There are many potential complications of traumatic brain injury, with a state of altered consciousness being one of the most concerning. Altered consciousness is nothing more than a change in a person's consciousness, responsiveness, or awareness. While this is simple to define, it can be extremely difficult to treat.
Furthermore, there are many states of altered consciousness, including:
-- Coma. When a person is in a coma, he or she is unaware of what is going on. Also, the person is not able to respond to any stimulus.
-- Vegetative state. When widespread brain damage occurs, this can be the end result. Even though people are unaware of their surroundings, they may be able to make sounds, open their eyes, and even respond to reflexes.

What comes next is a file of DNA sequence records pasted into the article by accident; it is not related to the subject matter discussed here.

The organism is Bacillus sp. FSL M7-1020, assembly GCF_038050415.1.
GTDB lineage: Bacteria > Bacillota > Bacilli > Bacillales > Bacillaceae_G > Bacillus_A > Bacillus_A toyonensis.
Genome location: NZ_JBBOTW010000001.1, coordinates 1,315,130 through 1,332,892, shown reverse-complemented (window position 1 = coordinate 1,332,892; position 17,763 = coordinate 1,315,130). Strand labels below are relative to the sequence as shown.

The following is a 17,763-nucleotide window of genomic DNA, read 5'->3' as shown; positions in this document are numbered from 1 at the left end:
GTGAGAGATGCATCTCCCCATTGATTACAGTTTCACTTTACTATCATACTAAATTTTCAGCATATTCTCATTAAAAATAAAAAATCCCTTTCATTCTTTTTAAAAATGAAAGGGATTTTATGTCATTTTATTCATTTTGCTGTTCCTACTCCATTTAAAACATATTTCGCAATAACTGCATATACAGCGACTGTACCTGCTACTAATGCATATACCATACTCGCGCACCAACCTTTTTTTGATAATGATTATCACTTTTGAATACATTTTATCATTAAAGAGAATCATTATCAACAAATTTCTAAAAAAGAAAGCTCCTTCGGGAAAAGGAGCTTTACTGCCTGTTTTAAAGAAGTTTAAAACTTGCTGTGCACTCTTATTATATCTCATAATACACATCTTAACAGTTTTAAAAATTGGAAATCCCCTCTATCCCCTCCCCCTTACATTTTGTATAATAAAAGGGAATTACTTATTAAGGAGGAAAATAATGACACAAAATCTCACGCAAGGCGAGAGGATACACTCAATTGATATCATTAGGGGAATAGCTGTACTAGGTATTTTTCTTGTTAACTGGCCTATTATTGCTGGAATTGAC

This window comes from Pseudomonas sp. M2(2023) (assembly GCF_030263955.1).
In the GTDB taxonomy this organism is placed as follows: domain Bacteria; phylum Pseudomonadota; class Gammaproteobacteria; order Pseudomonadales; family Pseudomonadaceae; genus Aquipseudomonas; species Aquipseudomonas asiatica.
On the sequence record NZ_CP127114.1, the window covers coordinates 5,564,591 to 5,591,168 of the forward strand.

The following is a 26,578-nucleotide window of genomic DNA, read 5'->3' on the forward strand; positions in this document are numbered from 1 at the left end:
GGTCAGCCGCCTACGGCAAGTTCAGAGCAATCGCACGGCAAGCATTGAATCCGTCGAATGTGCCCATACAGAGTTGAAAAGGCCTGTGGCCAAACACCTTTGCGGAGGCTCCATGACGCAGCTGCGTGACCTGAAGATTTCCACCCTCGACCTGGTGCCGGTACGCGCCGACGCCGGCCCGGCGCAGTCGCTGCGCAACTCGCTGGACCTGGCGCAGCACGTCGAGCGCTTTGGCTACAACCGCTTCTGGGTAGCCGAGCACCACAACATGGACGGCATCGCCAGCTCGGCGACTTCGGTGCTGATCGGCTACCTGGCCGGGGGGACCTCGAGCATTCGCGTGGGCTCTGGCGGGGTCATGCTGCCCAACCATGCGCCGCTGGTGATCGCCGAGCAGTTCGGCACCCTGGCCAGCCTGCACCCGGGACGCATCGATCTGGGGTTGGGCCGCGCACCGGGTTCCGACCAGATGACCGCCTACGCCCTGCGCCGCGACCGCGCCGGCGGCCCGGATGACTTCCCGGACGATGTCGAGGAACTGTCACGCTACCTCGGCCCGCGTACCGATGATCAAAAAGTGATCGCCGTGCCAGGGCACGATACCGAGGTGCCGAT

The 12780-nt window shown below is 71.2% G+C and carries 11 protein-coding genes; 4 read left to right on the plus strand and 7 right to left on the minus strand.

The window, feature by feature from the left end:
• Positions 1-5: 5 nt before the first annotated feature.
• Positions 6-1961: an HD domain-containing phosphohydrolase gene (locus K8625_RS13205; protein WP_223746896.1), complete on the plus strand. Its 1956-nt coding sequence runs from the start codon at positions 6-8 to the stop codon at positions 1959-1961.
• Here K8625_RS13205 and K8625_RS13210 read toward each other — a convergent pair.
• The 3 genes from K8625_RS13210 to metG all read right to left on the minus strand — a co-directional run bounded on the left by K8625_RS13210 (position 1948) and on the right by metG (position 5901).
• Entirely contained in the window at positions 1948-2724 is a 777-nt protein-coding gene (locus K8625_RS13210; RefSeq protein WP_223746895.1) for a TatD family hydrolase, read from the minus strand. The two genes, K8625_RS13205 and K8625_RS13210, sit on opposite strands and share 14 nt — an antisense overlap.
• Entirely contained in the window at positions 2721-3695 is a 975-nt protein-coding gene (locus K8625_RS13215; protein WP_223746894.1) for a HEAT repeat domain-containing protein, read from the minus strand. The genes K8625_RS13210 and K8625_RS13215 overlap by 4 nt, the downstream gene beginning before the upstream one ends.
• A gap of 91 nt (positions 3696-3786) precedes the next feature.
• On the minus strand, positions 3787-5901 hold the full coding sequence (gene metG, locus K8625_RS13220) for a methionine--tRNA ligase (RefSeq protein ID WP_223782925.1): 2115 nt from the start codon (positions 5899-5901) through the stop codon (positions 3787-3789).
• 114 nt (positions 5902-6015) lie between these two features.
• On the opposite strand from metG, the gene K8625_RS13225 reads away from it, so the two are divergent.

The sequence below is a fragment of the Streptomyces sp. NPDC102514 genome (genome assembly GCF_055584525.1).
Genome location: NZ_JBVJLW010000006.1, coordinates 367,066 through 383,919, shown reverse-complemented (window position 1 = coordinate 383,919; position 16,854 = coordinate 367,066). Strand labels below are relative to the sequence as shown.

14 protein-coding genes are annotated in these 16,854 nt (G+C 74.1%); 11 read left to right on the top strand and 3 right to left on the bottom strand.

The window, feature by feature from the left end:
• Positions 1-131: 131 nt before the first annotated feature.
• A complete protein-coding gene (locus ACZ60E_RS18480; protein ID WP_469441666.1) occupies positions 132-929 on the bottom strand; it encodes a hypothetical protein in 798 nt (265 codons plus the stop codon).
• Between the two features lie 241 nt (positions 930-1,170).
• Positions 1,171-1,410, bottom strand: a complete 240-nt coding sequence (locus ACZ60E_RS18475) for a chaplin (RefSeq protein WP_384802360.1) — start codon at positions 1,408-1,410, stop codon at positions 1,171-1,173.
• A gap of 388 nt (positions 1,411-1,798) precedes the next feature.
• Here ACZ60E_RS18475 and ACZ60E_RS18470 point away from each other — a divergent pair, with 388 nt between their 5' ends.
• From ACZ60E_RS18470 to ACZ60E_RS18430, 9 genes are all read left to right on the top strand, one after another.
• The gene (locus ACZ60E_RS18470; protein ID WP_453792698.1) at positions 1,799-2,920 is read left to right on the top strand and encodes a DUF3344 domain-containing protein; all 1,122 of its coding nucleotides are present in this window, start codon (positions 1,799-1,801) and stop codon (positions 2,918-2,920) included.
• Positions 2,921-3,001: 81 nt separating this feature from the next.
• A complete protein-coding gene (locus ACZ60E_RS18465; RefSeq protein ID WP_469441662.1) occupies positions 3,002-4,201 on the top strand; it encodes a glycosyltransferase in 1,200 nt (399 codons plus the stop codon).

-- Minimally conscious state. A severe state of altered consciousness in which a person has some sense of self-awareness. In many cases, this acts as a transitional state from a coma to some level of recovery.
Other types of altered consciousness include locked in syndrome and brain death.
Regardless of what type of altered consciousness a person is dealing with, it is a serious problem that requires the appropriate type of treatment.
Just because somebody suffers a brain injury, such as in a motor vehicle accident, doesn't mean they will fall into one of these altered states of consciousness. But there is always the chance this could happen. If a loved one has suffered a brain injury, make sure you understand how it happened, his or her current state of consciousness, and the prognosis for recovery.
Source: Mayo Clinic, "Complications," accessed Feb. 17, 2016